1. Not finding help here? Sign up for a free 30min tutor trial with Chegg Tutors
    Dismiss Notice
Dismiss Notice
Join Physics Forums Today!
The friendliest, high quality science and math community on the planet! Everyone who loves science is here!

Normal & Frictional Forces

  1. Jan 24, 2009 #1
    1. A car (m = 1940 kg) is parked on a road that rises 14.4 ° above the horizontal. What are the magnitudes of (a) the normal force and (b) the static frictional force that the ground exerts on the tires?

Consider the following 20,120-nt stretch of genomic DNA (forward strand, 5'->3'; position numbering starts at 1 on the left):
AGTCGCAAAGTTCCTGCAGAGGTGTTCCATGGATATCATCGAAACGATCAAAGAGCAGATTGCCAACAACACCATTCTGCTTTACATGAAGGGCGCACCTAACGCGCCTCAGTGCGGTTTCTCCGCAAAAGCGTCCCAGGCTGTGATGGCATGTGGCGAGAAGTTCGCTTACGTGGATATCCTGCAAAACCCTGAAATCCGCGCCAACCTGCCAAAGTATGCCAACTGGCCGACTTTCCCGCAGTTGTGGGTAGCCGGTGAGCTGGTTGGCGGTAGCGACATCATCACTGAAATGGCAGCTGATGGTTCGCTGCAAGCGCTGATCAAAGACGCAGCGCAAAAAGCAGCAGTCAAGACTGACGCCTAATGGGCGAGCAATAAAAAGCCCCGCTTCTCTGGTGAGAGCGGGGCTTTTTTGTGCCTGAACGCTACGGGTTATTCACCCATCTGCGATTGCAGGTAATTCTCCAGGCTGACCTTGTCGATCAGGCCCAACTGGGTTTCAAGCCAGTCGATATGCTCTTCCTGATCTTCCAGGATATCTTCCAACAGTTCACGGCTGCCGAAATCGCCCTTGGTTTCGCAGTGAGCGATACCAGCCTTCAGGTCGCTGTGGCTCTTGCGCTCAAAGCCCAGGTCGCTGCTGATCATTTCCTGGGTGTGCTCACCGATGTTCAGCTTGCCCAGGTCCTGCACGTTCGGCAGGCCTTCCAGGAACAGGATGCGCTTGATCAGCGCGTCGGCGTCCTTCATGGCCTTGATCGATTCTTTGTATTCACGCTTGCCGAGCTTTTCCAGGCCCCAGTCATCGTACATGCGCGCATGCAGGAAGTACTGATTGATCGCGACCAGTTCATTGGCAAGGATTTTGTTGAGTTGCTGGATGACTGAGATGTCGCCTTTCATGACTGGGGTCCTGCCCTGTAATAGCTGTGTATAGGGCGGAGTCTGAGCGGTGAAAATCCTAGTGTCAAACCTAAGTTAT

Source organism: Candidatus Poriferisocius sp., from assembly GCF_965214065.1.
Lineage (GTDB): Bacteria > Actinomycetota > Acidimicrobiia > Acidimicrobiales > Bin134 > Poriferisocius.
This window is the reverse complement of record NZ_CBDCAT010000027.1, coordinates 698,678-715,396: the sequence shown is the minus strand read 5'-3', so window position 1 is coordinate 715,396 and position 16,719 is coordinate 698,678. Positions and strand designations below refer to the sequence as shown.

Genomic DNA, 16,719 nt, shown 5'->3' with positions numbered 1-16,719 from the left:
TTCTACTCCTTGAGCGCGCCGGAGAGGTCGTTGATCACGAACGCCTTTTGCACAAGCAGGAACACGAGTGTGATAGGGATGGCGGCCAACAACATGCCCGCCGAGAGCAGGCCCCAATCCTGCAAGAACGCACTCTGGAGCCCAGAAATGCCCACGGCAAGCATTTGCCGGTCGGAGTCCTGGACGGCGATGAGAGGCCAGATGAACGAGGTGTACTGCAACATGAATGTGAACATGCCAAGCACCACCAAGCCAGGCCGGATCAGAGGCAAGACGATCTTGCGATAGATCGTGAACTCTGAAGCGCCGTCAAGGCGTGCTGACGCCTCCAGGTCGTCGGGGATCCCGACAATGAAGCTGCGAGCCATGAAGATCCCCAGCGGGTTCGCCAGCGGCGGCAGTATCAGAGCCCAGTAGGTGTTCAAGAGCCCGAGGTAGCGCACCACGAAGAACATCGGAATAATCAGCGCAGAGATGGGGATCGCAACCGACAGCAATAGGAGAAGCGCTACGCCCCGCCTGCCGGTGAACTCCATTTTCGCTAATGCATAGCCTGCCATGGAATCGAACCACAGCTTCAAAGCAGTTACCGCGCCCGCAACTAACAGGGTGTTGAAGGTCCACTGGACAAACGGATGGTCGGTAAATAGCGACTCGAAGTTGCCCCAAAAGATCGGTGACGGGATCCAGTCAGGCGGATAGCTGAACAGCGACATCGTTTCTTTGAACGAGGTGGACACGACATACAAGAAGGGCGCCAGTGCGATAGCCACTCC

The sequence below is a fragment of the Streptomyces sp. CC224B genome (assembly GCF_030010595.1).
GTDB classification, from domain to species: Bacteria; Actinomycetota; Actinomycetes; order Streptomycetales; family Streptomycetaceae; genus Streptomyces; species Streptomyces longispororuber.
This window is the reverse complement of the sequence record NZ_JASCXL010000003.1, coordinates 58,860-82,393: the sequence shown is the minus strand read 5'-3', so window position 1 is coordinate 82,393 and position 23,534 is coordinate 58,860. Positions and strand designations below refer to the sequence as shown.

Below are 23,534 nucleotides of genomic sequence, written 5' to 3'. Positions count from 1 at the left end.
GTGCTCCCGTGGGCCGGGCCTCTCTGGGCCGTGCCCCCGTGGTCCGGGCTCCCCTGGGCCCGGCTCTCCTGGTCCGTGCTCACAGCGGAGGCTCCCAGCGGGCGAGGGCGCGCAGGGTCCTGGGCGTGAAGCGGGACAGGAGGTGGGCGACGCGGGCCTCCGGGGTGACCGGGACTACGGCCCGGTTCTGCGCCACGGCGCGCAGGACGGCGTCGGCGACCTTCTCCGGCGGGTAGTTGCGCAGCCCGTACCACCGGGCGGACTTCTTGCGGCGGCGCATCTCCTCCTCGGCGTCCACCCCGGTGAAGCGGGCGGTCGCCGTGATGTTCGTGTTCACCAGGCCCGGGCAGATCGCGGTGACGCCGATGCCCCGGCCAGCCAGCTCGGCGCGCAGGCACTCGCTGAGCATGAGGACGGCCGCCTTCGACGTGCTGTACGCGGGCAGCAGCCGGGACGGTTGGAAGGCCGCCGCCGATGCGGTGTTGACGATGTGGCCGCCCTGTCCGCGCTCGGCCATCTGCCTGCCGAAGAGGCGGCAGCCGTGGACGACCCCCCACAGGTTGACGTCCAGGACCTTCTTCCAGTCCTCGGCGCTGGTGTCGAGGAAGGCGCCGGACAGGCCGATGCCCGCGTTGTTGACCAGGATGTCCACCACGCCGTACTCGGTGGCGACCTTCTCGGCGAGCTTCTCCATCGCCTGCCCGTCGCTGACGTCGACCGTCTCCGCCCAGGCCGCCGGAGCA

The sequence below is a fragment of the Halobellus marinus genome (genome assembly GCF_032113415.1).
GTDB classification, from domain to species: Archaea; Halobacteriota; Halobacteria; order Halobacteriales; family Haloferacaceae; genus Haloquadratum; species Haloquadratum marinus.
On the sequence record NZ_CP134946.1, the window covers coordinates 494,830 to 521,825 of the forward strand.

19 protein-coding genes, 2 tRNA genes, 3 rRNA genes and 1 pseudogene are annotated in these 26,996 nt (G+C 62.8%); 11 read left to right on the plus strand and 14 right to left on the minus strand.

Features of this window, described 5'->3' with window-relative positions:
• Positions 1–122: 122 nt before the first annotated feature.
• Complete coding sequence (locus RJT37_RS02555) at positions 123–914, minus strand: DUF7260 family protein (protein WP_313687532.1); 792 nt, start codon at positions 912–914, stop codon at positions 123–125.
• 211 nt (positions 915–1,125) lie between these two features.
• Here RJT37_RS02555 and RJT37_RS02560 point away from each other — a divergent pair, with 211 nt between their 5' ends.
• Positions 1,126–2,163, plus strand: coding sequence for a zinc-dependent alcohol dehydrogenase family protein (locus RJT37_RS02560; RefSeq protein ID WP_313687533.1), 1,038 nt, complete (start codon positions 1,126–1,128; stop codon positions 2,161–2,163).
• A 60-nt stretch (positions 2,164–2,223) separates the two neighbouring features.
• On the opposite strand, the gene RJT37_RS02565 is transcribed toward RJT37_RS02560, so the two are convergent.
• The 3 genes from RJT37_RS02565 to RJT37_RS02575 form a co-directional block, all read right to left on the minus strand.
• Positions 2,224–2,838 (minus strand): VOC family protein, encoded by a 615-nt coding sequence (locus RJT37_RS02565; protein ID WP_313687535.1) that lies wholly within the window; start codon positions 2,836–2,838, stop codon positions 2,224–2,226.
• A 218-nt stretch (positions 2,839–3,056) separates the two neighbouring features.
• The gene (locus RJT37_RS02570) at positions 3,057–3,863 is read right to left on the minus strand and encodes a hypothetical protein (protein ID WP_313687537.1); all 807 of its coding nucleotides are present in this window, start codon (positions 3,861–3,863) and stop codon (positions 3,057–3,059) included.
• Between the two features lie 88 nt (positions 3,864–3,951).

2. Relevant equations

    3. Im not sure what I need to do here. Wouldn't the normal force just be the mass times gravity? Not sure what equations I should be using or how I should be incorporating the angle.
  2. jcsd
  3. Jan 24, 2009 #2
    The normal force is the force exerted perpendicularly from the road on the car. You have to split the force of weight into one force that is pulling the object down the road at 14.4 degrees and one force perpendicular to the road. This image from SparkNotes could help you visualize the forces.
  4. Jan 24, 2009 #3
    that works and makes sense now! Thanks!!
Know someone interested in this topic? Share this thread via Reddit, Google+, Twitter, or Facebook

Have something to add?

Similar Discussions: Normal & Frictional Forces